A real estate company is being blocked from redeveloping two Upper East Side tenements by a state court's ruling that they are historic landmarks.
The decision caps a two-decade tug-of-war in which the buildings were granted landmark status, lost it, got it back with the City Council's help, and most recently faced the prospect of losing it again. The tenements were built in 1915 as part of a model complex that aimed to improve the quality of "affordable" housing.
Landmarks Ruling Caps Long East Side Tenements Battle
The 15-structure development, occupying a block on York Avenue between 64th and 65th streets, was first designated as a landmark in 1990. In a compromise with owners four months later, the now-disbanded Board of Estimate stripped two of the buildings of their status.
The Landmarks Preservation Commission restored the designation in 2006, and the City Council backed it by a unanimous vote. The owner sued in state Supreme Court but lost in the decision announced yesterday.
The ruling allays fears that the owner, Stahl Real Estate, would tear down the tenements to make way for a pair of glass office towers.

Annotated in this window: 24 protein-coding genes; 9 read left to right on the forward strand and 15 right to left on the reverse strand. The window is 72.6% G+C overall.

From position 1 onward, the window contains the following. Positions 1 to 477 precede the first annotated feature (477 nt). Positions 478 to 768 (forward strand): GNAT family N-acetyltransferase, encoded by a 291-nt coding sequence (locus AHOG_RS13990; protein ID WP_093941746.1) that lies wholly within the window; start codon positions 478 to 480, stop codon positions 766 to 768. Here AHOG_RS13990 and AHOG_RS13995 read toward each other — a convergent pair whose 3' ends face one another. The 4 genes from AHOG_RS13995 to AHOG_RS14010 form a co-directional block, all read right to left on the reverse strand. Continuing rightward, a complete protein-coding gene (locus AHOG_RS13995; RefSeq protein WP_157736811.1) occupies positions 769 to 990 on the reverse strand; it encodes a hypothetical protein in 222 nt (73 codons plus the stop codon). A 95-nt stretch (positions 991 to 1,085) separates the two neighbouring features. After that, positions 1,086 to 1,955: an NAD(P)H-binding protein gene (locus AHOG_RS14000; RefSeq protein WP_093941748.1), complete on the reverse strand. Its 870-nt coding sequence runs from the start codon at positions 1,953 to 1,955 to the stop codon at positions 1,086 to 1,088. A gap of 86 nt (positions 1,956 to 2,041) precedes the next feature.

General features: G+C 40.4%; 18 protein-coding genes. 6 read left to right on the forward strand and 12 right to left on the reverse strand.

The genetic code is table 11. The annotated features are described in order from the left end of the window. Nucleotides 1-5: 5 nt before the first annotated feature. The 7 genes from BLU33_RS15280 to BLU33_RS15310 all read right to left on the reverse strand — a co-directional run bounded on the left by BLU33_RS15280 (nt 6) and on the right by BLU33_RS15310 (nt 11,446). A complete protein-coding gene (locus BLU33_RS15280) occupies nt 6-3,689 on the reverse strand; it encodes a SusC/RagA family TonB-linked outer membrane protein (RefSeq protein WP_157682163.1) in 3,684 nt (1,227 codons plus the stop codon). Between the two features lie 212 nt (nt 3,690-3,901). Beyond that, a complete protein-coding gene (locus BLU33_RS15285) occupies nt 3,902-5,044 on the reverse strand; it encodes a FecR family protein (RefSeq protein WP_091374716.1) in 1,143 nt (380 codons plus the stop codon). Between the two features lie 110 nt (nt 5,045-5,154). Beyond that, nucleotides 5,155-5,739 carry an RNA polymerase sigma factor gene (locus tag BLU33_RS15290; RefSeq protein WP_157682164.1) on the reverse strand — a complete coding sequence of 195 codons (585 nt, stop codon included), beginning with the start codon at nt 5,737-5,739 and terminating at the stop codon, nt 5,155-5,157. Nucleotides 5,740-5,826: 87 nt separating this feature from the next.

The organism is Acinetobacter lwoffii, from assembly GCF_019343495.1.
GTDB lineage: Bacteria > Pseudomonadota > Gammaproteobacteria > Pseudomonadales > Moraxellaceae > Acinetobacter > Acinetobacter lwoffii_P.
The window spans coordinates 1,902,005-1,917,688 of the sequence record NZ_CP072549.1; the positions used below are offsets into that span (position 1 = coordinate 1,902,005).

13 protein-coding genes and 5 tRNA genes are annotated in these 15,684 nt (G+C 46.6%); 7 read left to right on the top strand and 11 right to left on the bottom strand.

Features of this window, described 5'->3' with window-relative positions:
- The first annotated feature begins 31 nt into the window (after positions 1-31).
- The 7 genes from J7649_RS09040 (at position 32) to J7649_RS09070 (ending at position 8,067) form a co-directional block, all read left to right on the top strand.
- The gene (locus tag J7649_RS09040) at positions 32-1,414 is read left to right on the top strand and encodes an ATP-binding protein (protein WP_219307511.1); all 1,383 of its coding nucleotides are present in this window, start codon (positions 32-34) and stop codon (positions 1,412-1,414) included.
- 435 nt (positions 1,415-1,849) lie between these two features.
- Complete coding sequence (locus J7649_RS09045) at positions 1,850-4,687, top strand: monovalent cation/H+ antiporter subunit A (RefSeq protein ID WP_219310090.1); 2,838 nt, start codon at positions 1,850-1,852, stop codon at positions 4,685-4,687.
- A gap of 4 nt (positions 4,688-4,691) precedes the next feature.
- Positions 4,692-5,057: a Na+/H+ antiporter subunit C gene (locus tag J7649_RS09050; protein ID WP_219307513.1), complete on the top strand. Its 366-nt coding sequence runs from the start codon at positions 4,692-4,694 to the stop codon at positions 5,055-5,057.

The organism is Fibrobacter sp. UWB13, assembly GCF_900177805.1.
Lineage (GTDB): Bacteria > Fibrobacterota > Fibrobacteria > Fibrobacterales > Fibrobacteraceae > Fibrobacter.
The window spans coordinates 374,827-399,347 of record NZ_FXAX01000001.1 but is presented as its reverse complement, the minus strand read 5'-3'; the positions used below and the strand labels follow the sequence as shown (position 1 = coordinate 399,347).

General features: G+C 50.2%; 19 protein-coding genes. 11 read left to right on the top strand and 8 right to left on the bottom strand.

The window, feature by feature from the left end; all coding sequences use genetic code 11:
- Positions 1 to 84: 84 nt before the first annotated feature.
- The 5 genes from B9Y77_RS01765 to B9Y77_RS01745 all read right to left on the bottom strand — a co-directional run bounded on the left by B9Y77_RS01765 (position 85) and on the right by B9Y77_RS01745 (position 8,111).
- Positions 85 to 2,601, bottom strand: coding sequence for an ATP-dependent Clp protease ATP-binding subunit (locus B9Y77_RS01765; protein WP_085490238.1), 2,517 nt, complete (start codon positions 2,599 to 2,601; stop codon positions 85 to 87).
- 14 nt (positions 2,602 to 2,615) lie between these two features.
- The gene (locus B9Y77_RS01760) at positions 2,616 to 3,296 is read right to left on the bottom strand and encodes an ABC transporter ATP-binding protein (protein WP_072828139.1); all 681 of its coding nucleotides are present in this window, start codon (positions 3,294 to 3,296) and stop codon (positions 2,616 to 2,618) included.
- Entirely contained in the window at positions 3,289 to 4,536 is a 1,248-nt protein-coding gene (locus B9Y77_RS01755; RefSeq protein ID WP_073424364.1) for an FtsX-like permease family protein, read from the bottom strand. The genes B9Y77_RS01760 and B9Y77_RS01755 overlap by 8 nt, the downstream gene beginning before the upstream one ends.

Some of the tenements' architectural details have been altered, including their original paint color and façade material. The owner admitted to making those changes simply so it could argue that the buildings lack value as landmarks, according to the court's written opinion.
The court's decision "will make owners throughout the City think twice before removing certain features from their properties in an effort to stave off landmark designation," the Landmarks Preservation Commission chairman, Robert Tierney, said in a statement.
A representative for Stahl, Brian Maddox, noted that Judge Goodman cited the buildings' history and structure — rather than their architectural detail — in concluding that they are landmarks. The company is considering an appeal, Mr. Maddox said.
Previously featured here: Saving Upper East Side Crap